These difficulties, great or small, are not the problem, but actually symptoms of the problem. For years, I thought the unmanageability of the second half of the First Step referred to my inability to successfully manage the people, places, and things in my life. Ironically, I felt very proficient in controlling the lives of others, while still suffering from the delusion that my happiness would be complete if they would simply do as I wished. I am ashamed to admit, I really believed I knew what was best for everyone. It was a rude awakening when I realized, I do not perceive my own best interests (W-pI.24.7:l).

From that moment of truth, I asked myself the next logical question: If I cannot honestly perceive my own best interests, how can I perceive the best interests of others?

In my frantic attempt to get all the actors on the stage I called my life to do as I demanded, I noticed my own perspective on life becoming more and more distorted. I began to have a hard time differentiating the true from the false. I continued to suffer from the delusion that I actually wanted what I wanted, whereas every time I spent vast amounts of energy acquiring the thing I so desperately sought after, within seconds or days at best, I was over it! How do you produce an outcome that is in the best interest of all when you don't have a clue what that is, and you are in the process of uncovering the conveniently hidden truth, "I don't even want what I want"? Although we may eventually see the evidence of unmanageability in our external lives, the second half of the First Step is largely referring to our inner lives.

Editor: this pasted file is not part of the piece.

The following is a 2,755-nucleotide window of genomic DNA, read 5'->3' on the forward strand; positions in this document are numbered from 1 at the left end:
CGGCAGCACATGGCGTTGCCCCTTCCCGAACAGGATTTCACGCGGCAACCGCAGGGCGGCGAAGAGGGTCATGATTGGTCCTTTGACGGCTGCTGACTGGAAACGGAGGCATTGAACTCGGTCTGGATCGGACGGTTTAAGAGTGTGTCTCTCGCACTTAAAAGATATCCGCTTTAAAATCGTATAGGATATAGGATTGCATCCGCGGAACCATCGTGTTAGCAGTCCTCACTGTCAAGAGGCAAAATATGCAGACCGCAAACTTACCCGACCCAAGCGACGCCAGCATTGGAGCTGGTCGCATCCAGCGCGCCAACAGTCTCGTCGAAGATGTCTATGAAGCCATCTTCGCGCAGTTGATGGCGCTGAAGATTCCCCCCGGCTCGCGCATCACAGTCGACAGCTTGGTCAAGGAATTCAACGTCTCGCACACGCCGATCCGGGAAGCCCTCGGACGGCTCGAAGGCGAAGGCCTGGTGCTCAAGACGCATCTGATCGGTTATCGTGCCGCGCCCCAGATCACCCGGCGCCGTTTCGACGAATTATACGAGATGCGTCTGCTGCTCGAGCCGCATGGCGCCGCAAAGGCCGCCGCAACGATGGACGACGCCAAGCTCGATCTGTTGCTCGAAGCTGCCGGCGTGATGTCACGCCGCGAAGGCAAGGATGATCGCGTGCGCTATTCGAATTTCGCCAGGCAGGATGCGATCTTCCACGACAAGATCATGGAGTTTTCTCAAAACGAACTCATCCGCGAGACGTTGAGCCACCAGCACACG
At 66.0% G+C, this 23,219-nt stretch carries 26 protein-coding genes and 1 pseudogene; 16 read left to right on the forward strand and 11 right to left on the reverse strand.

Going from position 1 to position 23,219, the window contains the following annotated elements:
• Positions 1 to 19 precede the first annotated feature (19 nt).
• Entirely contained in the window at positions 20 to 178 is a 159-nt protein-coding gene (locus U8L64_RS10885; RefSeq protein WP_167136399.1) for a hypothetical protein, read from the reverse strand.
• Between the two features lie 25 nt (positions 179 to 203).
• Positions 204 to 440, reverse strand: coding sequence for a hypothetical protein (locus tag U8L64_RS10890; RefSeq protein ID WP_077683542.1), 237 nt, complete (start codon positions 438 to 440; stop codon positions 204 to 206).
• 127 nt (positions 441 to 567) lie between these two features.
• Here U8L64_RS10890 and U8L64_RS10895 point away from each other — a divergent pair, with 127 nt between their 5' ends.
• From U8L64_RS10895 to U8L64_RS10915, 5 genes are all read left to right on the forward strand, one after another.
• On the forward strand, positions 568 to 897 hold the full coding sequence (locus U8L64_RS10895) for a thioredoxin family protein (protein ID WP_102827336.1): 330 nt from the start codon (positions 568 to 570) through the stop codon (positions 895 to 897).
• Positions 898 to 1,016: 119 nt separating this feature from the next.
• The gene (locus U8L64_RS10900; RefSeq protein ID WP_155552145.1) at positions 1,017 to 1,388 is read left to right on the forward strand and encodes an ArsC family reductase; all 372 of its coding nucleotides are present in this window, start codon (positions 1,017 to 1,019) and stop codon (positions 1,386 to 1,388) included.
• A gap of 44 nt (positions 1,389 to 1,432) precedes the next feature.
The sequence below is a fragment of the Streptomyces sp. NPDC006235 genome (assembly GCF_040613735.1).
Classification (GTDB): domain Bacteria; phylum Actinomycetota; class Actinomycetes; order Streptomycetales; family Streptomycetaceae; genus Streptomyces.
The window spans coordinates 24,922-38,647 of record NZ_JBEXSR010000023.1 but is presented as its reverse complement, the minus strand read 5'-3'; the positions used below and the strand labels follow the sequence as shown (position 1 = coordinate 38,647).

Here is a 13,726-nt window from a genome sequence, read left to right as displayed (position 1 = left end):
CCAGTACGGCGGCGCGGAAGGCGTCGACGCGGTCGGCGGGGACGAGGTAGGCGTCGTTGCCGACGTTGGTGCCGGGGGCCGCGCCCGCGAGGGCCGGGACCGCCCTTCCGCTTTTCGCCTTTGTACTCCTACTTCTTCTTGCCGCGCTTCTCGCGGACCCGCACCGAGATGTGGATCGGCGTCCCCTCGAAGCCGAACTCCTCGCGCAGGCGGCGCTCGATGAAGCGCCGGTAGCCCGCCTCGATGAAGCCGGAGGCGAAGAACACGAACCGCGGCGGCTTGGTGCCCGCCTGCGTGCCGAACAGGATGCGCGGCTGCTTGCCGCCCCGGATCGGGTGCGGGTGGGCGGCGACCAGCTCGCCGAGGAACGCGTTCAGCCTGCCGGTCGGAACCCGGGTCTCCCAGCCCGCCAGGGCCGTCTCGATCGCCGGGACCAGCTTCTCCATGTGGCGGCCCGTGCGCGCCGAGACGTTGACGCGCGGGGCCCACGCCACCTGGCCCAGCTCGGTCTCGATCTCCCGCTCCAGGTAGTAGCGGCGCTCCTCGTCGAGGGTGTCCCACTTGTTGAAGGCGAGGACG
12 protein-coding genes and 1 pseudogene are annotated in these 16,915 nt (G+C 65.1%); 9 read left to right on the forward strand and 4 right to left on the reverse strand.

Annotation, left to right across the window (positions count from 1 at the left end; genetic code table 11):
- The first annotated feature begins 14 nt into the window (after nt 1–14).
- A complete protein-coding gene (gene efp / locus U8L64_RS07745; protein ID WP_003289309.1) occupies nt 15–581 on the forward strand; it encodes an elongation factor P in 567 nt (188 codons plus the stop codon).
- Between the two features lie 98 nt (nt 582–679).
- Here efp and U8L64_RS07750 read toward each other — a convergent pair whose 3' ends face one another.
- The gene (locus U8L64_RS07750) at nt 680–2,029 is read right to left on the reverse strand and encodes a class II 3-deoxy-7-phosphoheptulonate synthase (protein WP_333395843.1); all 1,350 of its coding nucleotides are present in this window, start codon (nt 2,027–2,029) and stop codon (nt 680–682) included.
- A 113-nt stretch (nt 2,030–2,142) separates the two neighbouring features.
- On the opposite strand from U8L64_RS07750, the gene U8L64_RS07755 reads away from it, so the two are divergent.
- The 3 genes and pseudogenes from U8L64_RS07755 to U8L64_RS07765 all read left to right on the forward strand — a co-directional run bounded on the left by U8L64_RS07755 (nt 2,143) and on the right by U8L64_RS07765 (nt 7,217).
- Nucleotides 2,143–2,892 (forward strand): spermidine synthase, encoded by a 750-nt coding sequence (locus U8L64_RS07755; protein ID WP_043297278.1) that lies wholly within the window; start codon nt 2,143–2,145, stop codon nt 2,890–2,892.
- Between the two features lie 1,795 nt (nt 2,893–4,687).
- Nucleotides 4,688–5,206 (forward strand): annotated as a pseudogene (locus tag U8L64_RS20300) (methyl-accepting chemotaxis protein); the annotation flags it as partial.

Excerpted from Peoples Anonymous by Lane W.. Copyright © 2017 Peoples Anonymous LLC. Excerpted by permission of Balboa Press.
All rights reserved. No part of this excerpt may be reproduced or reprinted without permission in writing from the publisher.
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Table of Contents


Acknowledgments, ix,
Preface, xi,
The Human Condition, xiii,
The Doctor's Experience, xv,
Introduction, xvii,
Why PA?, xxiv,
The Twelve Steps of Peoples Anonymous, xxix,
Chapter 1 Step One, 1,
Chapter 2 Step Two, 12,
Chapter 3 Step Three, 21,
Chapter 4 Step Four, 43,
Chapter 5 Step Five, 57,
Chapter 6 Step Six, 66,
Chapter 7 Step Seven, 72,
Chapter 8 Step Eight, 77,
Chapter 9 Step Nine, 88,
Chapter 10 Step Ten, 105,
Chapter 11 Step Eleven, 112,
Chapter 12 Step Twelve, 120,
Epilogue, 131,
Selected Awakenings and the Author's Closing Thoughts,
Peace, Love, and Understanding, 137,
Healing Touch, 147,
From Abandoned to Healer, 152,
Progress, Not Perfection, 158,
She Found Life's "Owner's Manual", 161,
A New Freedom, 164,
Transformation, 171,
The Luck Ran Out, 177,
God Has No Other Hands But Ours, 179,
Author's Note, 187,